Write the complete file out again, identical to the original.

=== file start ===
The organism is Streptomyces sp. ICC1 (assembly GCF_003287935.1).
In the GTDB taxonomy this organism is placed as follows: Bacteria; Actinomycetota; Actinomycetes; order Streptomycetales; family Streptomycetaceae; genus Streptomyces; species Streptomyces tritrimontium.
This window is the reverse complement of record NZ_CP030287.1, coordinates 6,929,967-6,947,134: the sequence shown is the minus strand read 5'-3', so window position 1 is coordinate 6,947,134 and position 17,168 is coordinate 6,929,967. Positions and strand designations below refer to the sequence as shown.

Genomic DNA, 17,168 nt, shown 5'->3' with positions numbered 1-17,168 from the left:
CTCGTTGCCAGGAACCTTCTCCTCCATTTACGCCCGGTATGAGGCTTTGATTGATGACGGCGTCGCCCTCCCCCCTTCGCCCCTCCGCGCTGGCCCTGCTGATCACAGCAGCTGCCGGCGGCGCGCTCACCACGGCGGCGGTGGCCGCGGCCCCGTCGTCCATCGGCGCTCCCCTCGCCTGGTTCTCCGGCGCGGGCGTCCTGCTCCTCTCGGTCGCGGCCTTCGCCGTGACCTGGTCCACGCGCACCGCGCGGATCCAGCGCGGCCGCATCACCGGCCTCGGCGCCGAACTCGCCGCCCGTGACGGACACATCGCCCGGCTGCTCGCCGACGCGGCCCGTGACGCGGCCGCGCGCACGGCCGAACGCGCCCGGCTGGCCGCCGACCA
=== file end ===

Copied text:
The organism is Streptomyces sp. ICC1 (assembly GCF_003287935.1).
In the GTDB taxonomy this organism is placed as follows: Bacteria; Actinomycetota; Actinomycetes; order Streptomycetales; family Streptomycetaceae; genus Streptomyces; species Streptomyces tritrimontium.
This window is the reverse complement of record NZ_CP030287.1, coordinates 6,929,967-6,947,134: the sequence shown is the minus strand read 5'-3', so window position 1 is coordinate 6,947,134 and position 17,168 is coordinate 6,929,967. Positions and strand designations below refer to the sequence as shown.

Genomic DNA, 17,168 nt, shown 5'->3' with positions numbered 1-17,168 from the left:
CTCGTTGCCAGGAACCTTCTCCTCCATTTACGCCCGGTATGAGGCTTTGATTGATGACGGCGTCGCCCTCCCCCCTTCGCCCCTCCGCGCTGGCCCTGCTGATCACAGCAGCTGCCGGCGGCGCGCTCACCACGGCGGCGGTGGCCGCGGCCCCGTCGTCCATCGGCGCTCCCCTCGCCTGGTTCTCCGGCGCGGGCGTCCTGCTCCTCTCGGTCGCGGCCTTCGCCGTGACCTGGTCCACGCGCACCGCGCGGATCCAGCGCGGCCGCATCACCGGCCTCGGCGCCGAACTCGCCGCCCGTGACGGACACATCGCCCGGCTGCTCGCCGACGCGGCCCGTGACGCGGCCGCGCGCACGGCCGAACGCGCCCGGCTGGCCGCCGACCA